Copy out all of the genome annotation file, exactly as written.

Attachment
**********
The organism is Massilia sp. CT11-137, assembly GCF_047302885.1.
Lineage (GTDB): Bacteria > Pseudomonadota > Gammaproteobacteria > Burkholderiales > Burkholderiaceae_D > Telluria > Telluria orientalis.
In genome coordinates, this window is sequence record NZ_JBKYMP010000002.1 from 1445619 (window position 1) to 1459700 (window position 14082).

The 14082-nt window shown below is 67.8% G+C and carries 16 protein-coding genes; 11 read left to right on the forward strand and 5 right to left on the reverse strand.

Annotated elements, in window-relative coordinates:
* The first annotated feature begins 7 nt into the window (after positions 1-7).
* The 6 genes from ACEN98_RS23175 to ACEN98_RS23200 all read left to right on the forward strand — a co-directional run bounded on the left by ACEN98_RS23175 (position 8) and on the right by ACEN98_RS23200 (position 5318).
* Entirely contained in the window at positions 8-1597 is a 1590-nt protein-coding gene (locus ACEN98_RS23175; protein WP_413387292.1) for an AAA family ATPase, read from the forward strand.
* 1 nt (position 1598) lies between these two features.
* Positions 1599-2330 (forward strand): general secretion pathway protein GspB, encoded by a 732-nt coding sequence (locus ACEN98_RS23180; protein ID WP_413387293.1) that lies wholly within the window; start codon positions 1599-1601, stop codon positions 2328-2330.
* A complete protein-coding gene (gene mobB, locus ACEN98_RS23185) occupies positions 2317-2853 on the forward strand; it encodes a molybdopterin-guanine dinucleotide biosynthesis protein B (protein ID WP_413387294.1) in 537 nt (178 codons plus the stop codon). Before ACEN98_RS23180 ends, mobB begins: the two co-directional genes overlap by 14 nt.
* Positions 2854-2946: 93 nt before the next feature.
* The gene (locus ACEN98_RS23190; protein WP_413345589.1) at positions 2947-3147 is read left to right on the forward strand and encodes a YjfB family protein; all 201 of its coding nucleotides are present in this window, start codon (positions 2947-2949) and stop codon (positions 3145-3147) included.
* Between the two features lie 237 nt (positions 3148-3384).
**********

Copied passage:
The organism is Massilia sp. CT11-137, assembly GCF_047302885.1.
Lineage (GTDB): Bacteria > Pseudomonadota > Gammaproteobacteria > Burkholderiales > Burkholderiaceae_D > Telluria > Telluria orientalis.
In genome coordinates, this window is sequence record NZ_JBKYMP010000002.1 from 1445619 (window position 1) to 1459700 (window position 14082).

The 14082-nt window shown below is 67.8% G+C and carries 16 protein-coding genes; 11 read left to right on the forward strand and 5 right to left on the reverse strand.

Annotated elements, in window-relative coordinates:
* The first annotated feature begins 7 nt into the window (after positions 1-7).
* The 6 genes from ACEN98_RS23175 to ACEN98_RS23200 all read left to right on the forward strand — a co-directional run bounded on the left by ACEN98_RS23175 (position 8) and on the right by ACEN98_RS23200 (position 5318).
* Entirely contained in the window at positions 8-1597 is a 1590-nt protein-coding gene (locus ACEN98_RS23175; protein WP_413387292.1) for an AAA family ATPase, read from the forward strand.
* 1 nt (position 1598) lies between these two features.
* Positions 1599-2330 (forward strand): general secretion pathway protein GspB, encoded by a 732-nt coding sequence (locus ACEN98_RS23180; protein ID WP_413387293.1) that lies wholly within the window; start codon positions 1599-1601, stop codon positions 2328-2330.
* A complete protein-coding gene (gene mobB, locus ACEN98_RS23185) occupies positions 2317-2853 on the forward strand; it encodes a molybdopterin-guanine dinucleotide biosynthesis protein B (protein ID WP_413387294.1) in 537 nt (178 codons plus the stop codon). Before ACEN98_RS23180 ends, mobB begins: the two co-directional genes overlap by 14 nt.
* Positions 2854-2946: 93 nt before the next feature.
* The gene (locus ACEN98_RS23190; protein WP_413345589.1) at positions 2947-3147 is read left to right on the forward strand and encodes a YjfB family protein; all 201 of its coding nucleotides are present in this window, start codon (positions 2947-2949) and stop codon (positions 3145-3147) included.
* Between the two features lie 237 nt (positions 3148-3384).